The government suspects the mine has understated its levels of reserves in order to reduce the amount of royalties being paid to state coffers by its Chinese partner.
There has been no change in control of Tenke Fungurume Mining, majority owner China Molybdenum has said, contradicting authorities in the Democratic Republic of the Congo who said a temporary administrator had taken control of one of the world’s largest cobalt and copper mines.
The secretary-general of Congo’s state mining company Gecamines told Reuters on Thursday that a court-appointed temporary administrator had officially taken charge amid a dispute between TFM shareholders.
China Moly controls an 80 percent take in the copper and cobalt mine, while Gecamines owns 20 percent.
“There is no change in the management right of TFM, and production and operations are running as usual,” China Molybdenum spokesperson Vincent Zhou said in an email to Reuters.
The DRC is also the world’s top producer of cobalt, which is used in electric batteries, and Africa’s leading miner of copper.
In February, a court had appointed the administrator, Sage Ngoie Mbayo, for a period of six months in response to a claim brought by Gecamines.
Implementation of the ruling was suspended after the DRC government called for an investigation. But in a letter dated June 1 and seen by Reuters, justice minister Ruth Mutombo ordered that it be enforced.
Ngoie, who had been named Gecamines’ representative to TFM shortly before his appointment as temporary administrator, officially took charge on Thursday, Gecamines secretary-general Patrice Pungwe said.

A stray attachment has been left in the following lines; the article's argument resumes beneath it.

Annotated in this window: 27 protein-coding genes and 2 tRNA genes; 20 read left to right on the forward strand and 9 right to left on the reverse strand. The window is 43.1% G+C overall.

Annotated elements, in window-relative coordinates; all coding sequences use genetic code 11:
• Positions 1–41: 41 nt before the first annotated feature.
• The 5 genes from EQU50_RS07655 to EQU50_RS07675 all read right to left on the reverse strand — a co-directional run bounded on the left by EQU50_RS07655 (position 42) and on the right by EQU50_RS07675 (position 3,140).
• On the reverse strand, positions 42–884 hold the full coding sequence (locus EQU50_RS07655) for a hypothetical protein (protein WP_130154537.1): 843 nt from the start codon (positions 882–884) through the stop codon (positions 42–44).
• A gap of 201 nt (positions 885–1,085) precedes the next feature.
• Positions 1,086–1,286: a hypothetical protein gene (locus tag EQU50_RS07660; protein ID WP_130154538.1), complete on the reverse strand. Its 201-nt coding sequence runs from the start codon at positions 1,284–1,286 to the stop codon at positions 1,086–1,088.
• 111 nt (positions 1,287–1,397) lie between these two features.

In a video filmed at TFM’s offices, Ngoie declared that he was now in control.
“At this time, TFM is run by me. It is not run by Gecamines or by CMOC (China Moly),” he said.
The dispute started last August when DRC’s government announced it had formed a commission to reassess the reserves and resources at TFM, which is also among the world’s largest copper producers.
The government suspects the mine has understated its levels of reserves in order to reduce the amount of royalties it pays to Gecamines. China Molybdenum denies having done so.
China Moly and Gecamines are “continuing to move forward” with talks around royalty payments, Zhou said on Friday.
The court order in February had tasked Ngoie with “reconciling the two partners on the points of divergence, namely access to technical information”.
Last year, TFM produced 18,501 tonnes of cobalt and 209,120 tonnes of copper, according to China Moly.